Harvard University and the Massachusetts Institute of Technology (MIT) filed a lawsuit on Wednesday against the U.S. administration’s new rule that would bar international students from staying in the country if fall semester classes are held entirely online.
The news came two days after U.S. Immigration and Customs Enforcement (ICE) unveiled policies that would force foreign students on F-1 and M-1 visas to leave the country. Over a million students, including Taiwan, are using such visas to study in the U.S.
On Tuesday, President Donald Trump said his administration is “very much going to put pressure on governors and everybody else to open the schools” this fall as he argued that some schools wanted to stay closed “for political reasons.”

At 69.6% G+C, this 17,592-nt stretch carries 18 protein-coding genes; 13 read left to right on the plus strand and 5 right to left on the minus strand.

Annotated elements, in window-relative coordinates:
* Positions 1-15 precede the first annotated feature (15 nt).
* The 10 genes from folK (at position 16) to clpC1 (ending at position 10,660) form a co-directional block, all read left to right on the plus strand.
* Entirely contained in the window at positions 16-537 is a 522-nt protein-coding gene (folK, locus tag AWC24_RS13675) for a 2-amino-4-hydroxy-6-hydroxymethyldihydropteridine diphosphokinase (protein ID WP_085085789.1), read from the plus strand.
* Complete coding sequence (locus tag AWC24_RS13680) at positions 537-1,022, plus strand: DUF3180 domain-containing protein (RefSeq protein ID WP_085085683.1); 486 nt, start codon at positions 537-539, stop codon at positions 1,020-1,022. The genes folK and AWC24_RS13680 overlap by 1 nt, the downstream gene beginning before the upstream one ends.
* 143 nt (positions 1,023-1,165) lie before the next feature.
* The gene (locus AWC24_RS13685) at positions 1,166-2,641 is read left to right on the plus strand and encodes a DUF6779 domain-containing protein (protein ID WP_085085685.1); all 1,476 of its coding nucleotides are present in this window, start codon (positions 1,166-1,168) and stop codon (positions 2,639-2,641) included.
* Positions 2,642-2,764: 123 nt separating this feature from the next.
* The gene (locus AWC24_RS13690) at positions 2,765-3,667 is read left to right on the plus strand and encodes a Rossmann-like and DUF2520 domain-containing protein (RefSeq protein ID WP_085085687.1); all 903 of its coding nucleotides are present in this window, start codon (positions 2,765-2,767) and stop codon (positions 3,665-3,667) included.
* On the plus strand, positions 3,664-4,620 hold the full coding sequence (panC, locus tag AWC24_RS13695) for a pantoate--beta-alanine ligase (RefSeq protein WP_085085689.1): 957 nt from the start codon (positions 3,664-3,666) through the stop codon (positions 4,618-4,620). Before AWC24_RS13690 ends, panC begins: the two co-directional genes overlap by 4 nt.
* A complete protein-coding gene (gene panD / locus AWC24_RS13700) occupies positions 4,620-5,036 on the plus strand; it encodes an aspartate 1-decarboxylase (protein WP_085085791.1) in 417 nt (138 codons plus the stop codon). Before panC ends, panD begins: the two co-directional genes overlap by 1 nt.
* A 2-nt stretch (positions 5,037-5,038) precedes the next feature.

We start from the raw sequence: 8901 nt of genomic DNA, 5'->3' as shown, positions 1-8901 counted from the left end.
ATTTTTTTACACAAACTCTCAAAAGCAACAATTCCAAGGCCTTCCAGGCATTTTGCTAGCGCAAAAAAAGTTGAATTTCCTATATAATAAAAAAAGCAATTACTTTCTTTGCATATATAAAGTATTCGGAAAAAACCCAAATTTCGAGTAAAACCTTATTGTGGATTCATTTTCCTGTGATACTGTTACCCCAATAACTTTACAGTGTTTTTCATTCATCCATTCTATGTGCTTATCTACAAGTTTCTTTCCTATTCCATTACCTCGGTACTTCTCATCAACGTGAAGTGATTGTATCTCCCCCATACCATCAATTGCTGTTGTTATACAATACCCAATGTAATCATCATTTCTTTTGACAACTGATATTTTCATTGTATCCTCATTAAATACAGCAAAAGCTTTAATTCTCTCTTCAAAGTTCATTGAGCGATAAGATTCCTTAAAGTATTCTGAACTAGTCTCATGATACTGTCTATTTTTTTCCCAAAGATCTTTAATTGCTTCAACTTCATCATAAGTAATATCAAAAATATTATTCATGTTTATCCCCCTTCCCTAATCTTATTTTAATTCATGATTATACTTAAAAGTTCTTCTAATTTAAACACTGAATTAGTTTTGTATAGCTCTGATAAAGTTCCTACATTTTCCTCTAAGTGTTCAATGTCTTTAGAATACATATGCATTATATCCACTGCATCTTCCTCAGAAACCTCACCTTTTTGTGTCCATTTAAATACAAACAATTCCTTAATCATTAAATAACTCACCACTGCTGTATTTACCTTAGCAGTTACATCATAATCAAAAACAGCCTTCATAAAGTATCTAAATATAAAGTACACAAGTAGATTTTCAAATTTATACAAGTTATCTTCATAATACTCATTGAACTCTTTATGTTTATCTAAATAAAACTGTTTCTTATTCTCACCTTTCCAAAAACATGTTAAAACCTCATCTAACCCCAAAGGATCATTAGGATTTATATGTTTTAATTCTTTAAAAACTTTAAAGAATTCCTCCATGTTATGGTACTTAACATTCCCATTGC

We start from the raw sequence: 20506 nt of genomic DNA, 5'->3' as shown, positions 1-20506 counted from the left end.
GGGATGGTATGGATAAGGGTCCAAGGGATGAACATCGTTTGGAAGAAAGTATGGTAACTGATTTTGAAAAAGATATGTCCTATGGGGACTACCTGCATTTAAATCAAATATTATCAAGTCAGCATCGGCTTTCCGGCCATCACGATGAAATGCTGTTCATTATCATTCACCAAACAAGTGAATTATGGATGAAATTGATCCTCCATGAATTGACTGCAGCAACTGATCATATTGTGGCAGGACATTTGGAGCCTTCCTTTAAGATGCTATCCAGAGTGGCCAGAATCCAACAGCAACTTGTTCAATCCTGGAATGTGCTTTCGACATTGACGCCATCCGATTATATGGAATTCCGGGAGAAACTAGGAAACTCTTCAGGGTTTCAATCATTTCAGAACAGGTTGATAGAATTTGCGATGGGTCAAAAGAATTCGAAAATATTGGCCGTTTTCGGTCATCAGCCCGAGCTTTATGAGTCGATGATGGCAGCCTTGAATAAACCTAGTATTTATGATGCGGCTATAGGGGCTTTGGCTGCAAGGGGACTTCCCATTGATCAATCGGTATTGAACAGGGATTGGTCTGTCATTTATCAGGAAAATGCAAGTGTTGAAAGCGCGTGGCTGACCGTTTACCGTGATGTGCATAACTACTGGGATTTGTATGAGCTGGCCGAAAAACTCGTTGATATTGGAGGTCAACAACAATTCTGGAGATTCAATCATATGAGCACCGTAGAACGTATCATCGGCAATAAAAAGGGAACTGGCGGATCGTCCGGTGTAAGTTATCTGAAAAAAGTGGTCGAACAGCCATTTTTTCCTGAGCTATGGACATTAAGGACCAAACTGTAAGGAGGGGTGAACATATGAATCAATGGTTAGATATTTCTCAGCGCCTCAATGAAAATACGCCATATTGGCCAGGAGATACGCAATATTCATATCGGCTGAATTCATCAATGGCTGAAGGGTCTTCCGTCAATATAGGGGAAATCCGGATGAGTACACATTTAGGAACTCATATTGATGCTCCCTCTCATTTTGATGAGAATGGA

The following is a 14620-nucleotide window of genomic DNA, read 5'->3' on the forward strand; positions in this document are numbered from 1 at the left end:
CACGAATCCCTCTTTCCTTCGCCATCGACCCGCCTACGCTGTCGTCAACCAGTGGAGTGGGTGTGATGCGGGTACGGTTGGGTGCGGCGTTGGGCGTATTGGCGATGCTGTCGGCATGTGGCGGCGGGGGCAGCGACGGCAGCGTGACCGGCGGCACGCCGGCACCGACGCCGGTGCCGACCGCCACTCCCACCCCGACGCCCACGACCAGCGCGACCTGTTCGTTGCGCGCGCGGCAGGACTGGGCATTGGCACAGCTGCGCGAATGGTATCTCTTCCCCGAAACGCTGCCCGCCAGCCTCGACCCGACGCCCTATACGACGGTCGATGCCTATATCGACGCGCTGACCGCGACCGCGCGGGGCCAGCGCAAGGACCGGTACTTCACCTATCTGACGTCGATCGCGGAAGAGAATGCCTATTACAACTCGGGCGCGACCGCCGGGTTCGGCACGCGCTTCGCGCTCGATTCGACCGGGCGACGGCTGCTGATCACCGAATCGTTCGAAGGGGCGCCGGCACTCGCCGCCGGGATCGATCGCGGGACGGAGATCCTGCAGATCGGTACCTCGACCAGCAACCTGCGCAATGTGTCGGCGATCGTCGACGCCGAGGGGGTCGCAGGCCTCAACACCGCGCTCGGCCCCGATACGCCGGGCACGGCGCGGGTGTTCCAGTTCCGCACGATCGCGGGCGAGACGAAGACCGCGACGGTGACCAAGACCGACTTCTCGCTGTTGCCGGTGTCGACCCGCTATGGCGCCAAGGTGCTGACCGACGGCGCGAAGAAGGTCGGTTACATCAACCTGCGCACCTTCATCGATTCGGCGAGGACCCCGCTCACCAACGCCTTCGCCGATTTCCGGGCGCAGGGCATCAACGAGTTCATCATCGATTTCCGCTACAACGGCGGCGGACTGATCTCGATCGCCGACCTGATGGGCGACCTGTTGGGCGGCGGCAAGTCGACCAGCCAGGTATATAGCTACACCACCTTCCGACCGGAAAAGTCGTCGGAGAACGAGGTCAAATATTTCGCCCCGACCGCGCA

“The order came down without notice — its cruelty surpassed only by its recklessness,” said Larry Bacow, president of Harvard, which announced earlier this week that its fall semester is going online due to coronavirus concerns.
“It appears that it was designed purposefully to place pressure on colleges and universities to open their on-campus classrooms for in-person instruction this fall, without regard to concerns for the health and safety of students, instructors and others,” Bacow wrote Wednesday in a letter to the Harvard community.
During the 2018-19 school year, over 300,000 F-1 visa holders were Chinese, and more than 200,000 were Indians, according to the Institute of International Education.
Critics of the administration’s policy argue that students may not have access in their home countries to the resources, such as high-speed internet and libraries, necessary for online learning. Those from Asia would also have to attend classes with an up to 12-hour time difference.
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